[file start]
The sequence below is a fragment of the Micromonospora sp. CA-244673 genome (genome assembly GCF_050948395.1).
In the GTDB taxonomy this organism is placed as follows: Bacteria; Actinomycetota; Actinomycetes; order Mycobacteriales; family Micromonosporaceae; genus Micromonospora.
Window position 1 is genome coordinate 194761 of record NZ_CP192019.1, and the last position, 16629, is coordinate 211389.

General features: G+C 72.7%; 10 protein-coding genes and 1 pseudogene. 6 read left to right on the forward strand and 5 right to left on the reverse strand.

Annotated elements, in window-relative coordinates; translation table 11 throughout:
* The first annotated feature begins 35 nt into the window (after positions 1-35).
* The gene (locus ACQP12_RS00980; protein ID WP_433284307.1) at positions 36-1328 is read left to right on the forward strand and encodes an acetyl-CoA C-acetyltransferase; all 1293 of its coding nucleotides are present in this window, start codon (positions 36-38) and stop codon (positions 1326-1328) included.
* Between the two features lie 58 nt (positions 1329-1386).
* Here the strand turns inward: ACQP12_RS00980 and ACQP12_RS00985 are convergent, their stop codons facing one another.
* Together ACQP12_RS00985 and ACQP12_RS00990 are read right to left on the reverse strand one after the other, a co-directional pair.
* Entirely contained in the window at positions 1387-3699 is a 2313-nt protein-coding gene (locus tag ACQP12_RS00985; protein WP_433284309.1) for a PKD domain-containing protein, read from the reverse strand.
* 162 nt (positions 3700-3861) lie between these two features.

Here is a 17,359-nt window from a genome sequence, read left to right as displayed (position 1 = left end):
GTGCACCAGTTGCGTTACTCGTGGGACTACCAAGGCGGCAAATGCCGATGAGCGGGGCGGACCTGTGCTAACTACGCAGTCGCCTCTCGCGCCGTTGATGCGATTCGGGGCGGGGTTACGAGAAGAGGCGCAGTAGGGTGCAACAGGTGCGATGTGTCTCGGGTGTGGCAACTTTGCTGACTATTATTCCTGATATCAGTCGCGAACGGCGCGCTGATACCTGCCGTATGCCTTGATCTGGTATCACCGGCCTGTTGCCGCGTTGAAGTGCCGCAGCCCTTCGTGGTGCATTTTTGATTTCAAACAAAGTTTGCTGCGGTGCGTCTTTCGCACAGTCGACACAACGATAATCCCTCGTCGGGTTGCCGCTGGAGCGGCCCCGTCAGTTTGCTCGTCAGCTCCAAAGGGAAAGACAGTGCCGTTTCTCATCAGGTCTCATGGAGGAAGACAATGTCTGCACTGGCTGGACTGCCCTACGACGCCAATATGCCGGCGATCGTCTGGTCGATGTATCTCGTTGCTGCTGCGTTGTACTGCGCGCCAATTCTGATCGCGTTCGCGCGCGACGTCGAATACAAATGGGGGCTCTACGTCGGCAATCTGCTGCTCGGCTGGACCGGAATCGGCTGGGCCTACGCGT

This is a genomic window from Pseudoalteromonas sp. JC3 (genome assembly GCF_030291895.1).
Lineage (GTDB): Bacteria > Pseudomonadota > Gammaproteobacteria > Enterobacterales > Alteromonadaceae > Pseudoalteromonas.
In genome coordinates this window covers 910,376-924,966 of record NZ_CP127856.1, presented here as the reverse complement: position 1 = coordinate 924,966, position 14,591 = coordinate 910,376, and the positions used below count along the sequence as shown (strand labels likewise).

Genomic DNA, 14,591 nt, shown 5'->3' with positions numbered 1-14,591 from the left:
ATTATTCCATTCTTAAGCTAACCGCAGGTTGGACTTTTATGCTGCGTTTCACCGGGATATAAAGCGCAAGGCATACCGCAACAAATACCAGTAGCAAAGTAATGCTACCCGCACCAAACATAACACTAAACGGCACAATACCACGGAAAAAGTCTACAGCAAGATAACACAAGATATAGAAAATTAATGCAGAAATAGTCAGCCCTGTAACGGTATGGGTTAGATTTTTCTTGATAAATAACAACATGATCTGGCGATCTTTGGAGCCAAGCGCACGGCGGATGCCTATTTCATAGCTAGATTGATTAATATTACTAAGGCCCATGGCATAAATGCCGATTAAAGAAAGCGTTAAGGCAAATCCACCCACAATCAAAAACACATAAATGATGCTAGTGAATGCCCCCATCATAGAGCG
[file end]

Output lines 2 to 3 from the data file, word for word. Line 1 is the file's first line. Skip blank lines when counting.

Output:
In the GTDB taxonomy this organism is placed as follows: Bacteria; Actinomycetota; Actinomycetes; order Mycobacteriales; family Micromonosporaceae; genus Micromonospora.
Window position 1 is genome coordinate 194761 of record NZ_CP192019.1, and the last position, 16629, is coordinate 211389.